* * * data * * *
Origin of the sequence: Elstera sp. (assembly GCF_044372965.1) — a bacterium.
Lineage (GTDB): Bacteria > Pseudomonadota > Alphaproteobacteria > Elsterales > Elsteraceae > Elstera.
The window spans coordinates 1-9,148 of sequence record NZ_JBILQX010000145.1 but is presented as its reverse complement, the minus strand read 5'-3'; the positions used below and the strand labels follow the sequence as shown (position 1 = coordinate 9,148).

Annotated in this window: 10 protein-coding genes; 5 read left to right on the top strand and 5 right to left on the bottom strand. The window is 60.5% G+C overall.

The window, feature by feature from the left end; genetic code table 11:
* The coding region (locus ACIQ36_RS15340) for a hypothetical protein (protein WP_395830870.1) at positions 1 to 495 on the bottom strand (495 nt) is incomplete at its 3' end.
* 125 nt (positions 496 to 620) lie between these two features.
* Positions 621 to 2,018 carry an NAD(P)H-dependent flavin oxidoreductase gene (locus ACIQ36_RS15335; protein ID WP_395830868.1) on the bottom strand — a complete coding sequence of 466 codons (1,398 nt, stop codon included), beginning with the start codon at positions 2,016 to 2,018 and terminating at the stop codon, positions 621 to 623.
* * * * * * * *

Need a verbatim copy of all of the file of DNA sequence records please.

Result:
Origin of the sequence: Elstera sp. (assembly GCF_044372965.1) — a bacterium.
Lineage (GTDB): Bacteria > Pseudomonadota > Alphaproteobacteria > Elsterales > Elsteraceae > Elstera.
The window spans coordinates 1-9,148 of sequence record NZ_JBILQX010000145.1 but is presented as its reverse complement, the minus strand read 5'-3'; the positions used below and the strand labels follow the sequence as shown (position 1 = coordinate 9,148).

Annotated in this window: 10 protein-coding genes; 5 read left to right on the top strand and 5 right to left on the bottom strand. The window is 60.5% G+C overall.

The window, feature by feature from the left end; genetic code table 11:
* The coding region (locus ACIQ36_RS15340) for a hypothetical protein (protein WP_395830870.1) at positions 1 to 495 on the bottom strand (495 nt) is incomplete at its 3' end.
* 125 nt (positions 496 to 620) lie between these two features.
* Positions 621 to 2,018 carry an NAD(P)H-dependent flavin oxidoreductase gene (locus ACIQ36_RS15335; protein ID WP_395830868.1) on the bottom strand — a complete coding sequence of 466 codons (1,398 nt, stop codon included), beginning with the start codon at positions 2,016 to 2,018 and terminating at the stop codon, positions 621 to 623.